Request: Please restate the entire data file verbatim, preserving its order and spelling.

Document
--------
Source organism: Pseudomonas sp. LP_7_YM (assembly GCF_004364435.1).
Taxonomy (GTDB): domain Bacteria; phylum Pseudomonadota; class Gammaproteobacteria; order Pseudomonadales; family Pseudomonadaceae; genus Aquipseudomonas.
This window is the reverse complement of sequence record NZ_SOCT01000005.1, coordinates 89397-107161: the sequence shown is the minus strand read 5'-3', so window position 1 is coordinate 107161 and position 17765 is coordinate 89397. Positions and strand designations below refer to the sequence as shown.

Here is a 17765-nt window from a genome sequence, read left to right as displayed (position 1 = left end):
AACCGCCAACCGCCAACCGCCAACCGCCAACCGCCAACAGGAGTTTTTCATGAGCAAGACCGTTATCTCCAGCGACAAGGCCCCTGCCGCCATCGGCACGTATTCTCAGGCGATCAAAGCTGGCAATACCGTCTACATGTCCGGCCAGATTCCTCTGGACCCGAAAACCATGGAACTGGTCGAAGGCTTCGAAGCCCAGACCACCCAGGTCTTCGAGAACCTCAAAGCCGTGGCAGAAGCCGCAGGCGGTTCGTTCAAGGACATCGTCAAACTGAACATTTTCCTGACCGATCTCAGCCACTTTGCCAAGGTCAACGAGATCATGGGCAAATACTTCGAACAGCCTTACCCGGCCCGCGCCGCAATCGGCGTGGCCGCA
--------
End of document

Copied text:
Source organism: Pseudomonas sp. LP_7_YM (assembly GCF_004364435.1).
Taxonomy (GTDB): domain Bacteria; phylum Pseudomonadota; class Gammaproteobacteria; order Pseudomonadales; family Pseudomonadaceae; genus Aquipseudomonas.
This window is the reverse complement of sequence record NZ_SOCT01000005.1, coordinates 89397-107161: the sequence shown is the minus strand read 5'-3', so window position 1 is coordinate 107161 and position 17765 is coordinate 89397. Positions and strand designations below refer to the sequence as shown.

Here is a 17765-nt window from a genome sequence, read left to right as displayed (position 1 = left end):
AACCGCCAACCGCCAACCGCCAACCGCCAACCGCCAACAGGAGTTTTTCATGAGCAAGACCGTTATCTCCAGCGACAAGGCCCCTGCCGCCATCGGCACGTATTCTCAGGCGATCAAAGCTGGCAATACCGTCTACATGTCCGGCCAGATTCCTCTGGACCCGAAAACCATGGAACTGGTCGAAGGCTTCGAAGCCCAGACCACCCAGGTCTTCGAGAACCTCAAAGCCGTGGCAGAAGCCGCAGGCGGTTCGTTCAAGGACATCGTCAAACTGAACATTTTCCTGACCGATCTCAGCCACTTTGCCAAGGTCAACGAGATCATGGGCAAATACTTCGAACAGCCTTACCCGGCCCGCGCCGCAATCGGCGTGGCCGCA